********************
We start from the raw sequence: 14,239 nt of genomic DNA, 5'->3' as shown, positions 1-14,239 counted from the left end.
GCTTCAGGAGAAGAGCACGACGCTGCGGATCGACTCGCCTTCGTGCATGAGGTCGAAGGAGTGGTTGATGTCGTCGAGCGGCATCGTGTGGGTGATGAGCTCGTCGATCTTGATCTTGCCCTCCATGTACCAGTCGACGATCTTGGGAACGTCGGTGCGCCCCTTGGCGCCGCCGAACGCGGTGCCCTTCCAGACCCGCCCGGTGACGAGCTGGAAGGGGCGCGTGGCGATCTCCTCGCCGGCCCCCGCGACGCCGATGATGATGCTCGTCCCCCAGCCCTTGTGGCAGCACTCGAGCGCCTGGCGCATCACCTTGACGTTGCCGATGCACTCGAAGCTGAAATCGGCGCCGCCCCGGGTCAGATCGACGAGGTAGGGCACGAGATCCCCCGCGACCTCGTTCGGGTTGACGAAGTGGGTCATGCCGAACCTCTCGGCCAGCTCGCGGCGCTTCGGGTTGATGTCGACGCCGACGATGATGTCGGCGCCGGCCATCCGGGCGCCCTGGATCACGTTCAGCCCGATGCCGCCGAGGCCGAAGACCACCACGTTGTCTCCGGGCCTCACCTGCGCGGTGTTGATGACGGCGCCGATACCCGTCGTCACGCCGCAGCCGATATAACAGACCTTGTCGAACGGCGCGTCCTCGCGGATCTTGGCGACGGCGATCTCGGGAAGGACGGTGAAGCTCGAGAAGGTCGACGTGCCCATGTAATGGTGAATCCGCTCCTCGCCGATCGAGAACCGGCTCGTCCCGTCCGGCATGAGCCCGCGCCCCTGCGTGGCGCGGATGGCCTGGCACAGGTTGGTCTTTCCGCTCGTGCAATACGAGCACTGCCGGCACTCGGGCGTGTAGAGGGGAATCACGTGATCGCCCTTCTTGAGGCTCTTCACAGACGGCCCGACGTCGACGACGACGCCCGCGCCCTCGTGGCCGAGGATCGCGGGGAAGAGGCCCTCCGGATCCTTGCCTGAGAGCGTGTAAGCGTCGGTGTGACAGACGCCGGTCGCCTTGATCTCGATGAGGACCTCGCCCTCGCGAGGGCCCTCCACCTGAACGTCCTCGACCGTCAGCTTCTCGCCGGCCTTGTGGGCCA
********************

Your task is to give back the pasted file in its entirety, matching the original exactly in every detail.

We start from the raw sequence: 14,239 nt of genomic DNA, 5'->3' as shown, positions 1-14,239 counted from the left end.
GCTTCAGGAGAAGAGCACGACGCTGCGGATCGACTCGCCTTCGTGCATGAGGTCGAAGGAGTGGTTGATGTCGTCGAGCGGCATCGTGTGGGTGATGAGCTCGTCGATCTTGATCTTGCCCTCCATGTACCAGTCGACGATCTTGGGAACGTCGGTGCGCCCCTTGGCGCCGCCGAACGCGGTGCCCTTCCAGACCCGCCCGGTGACGAGCTGGAAGGGGCGCGTGGCGATCTCCTCGCCGGCCCCCGCGACGCCGATGATGATGCTCGTCCCCCAGCCCTTGTGGCAGCACTCGAGCGCCTGGCGCATCACCTTGACGTTGCCGATGCACTCGAAGCTGAAATCGGCGCCGCCCCGGGTCAGATCGACGAGGTAGGGCACGAGATCCCCCGCGACCTCGTTCGGGTTGACGAAGTGGGTCATGCCGAACCTCTCGGCCAGCTCGCGGCGCTTCGGGTTGATGTCGACGCCGACGATGATGTCGGCGCCGGCCATCCGGGCGCCCTGGATCACGTTCAGCCCGATGCCGCCGAGGCCGAAGACCACCACGTTGTCTCCGGGCCTCACCTGCGCGGTGTTGATGACGGCGCCGATACCCGTCGTCACGCCGCAGCCGATATAACAGACCTTGTCGAACGGCGCGTCCTCGCGGATCTTGGCGACGGCGATCTCGGGAAGGACGGTGAAGCTCGAGAAGGTCGACGTGCCCATGTAATGGTGAATCCGCTCCTCGCCGATCGAGAACCGGCTCGTCCCGTCCGGCATGAGCCCGCGCCCCTGCGTGGCGCGGATGGCCTGGCACAGGTTGGTCTTTCCGCTCGTGCAATACGAGCACTGCCGGCACTCGGGCGTGTAGAGGGGAATCACGTGATCGCCCTTCTTGAGGCTCTTCACAGACGGCCCGACGTCGACGACGACGCCCGCGCCCTCGTGGCCGAGGATCGCGGGGAAGAGGCCCTCCGGATCCTTGCCTGAGAGCGTGTAAGCGTCGGTGTGACAGACGCCGGTCGCCTTGATCTCGATGAGGACCTCGCCCTCGCGAGGGCCCTCCACCTGAACGTCCTCGACCGTCAGCTTCTCGCCGGCCTTGTGGGCCA